Despite ruling in NeuroGrafix’s favor on the disputed claim terms, Judge Stearns ultimately granted summary judgment of non-infringement to Brainlab.  NeuroGrafix’s allegations were that Brainlab induces infringement, with the direct infringement occurring when the user images the pyramidal tract in the brain.  Judge Stearns found that, depending on the purpose of the physician in imaging a patient, the accused product is capable of both infringing and non-infringing uses.  Mere capability of infringement, however, is insufficient to establish liability, and NeuroGrafix could point to no record evidence that any physician had ever actually used the product in a manner that would infringe.  Judge Stearns distinguished cases where direct infringement could be inferred by instructions that not only described the infringing mode, but taught or encouraged it; the marketing material for the accused product did note the possibility of delineating the pyramidal tract, but did not teach the particular settings to achieve this.  Accordingly, Brainlab’s motion for summary judgment of non-infringement was allowed.

In re: NeuroGrafix (‘360) Patent Litigation (13-cv-02432).

In a turn from his response to a previous similar motion, Judge Stearns denied defendant Johns Hopkins Hospital’s motion for costs for responding to a third party subpoena from NeuroGrafix, finding the costs incurred were not unreasonable given that the subpoena was quashed and Johns Hopkins did not have to fully respond, and the subpoena was not found to be vexatious.

Typemock, Ltd. v. Telerik Inc. (17-cv-10274).

Judge Stearns denied Telerik’s motion to amend its answer to add counterclaims of invalidity and unenforceability due to Telerik’s lack of diligence in seeking to add these claims. Telerik obtained key documents giving rise to the proposed claims six months before seeking to amend, and provided no explanation for the delay, thus failing to establish the diligence required to show good cause under Rule 16(b).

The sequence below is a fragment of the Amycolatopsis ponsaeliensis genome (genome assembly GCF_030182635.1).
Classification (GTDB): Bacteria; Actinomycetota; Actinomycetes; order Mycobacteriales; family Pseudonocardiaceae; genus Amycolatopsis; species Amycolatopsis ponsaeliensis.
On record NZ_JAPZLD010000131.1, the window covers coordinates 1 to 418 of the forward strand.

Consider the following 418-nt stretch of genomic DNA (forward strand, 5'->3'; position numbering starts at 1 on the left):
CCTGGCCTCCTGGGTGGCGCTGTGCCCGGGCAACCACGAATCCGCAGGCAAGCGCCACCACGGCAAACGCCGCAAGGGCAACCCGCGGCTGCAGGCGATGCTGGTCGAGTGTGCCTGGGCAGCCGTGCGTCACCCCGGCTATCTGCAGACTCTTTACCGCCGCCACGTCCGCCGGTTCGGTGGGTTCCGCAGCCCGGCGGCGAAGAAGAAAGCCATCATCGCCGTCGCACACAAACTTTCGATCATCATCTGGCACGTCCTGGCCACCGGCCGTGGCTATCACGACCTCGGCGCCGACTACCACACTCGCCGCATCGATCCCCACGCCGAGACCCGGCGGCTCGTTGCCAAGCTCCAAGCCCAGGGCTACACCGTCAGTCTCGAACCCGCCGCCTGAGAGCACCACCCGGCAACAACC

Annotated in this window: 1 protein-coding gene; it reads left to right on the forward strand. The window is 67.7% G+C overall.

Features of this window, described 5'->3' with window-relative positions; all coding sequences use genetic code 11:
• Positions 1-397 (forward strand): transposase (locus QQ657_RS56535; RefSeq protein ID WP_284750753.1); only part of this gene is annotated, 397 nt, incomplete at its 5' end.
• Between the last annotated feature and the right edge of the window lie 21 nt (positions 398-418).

Spark451 Inc. v. 451 Marketing, LLC d/b/a Agency 451 (18-cv-10833).

Marketing and communications company Spark451 sued Agency 451 for trademark infringement and breach of a trademark co-existence agreement.  Spark451 provides services under the “SPARKS451” mark to college and university clients that allow the schools to reach potential students, and has been using the mark in 2011.  The Defendant, which began as “451 LLC” in 2004 and changed its name to “451 Marketing, LLC” in 2007, sought to cancel the “SPARK451” registration in 2015.  The proceeding ended with the parties executing a co-existence agreement whereby 451 Marketing agreed not to use any mark consisting solely of or ending with “451” and each party agreeing to take all reasonable steps to avoid confusion as to the source or origin of their services.  Despite this, 451 Marketing changed its name to “Agency 451” in April 2017, and changed its website to http://www.agency451.com.  Spark451 asserts that this change breached both of those clauses, and that the nature and potential customers of the two businesses are sufficiently similar, and the names and commercial appearance of the marks so similar, that the use of “Agency 451” infringes the “SPARK451” mark.  Spark451 seeks injunctive and monetary relief as well as a finding of willful infringement, treble damages and reasonable attorney’s fees and costs.  The case is before Judge Stearns.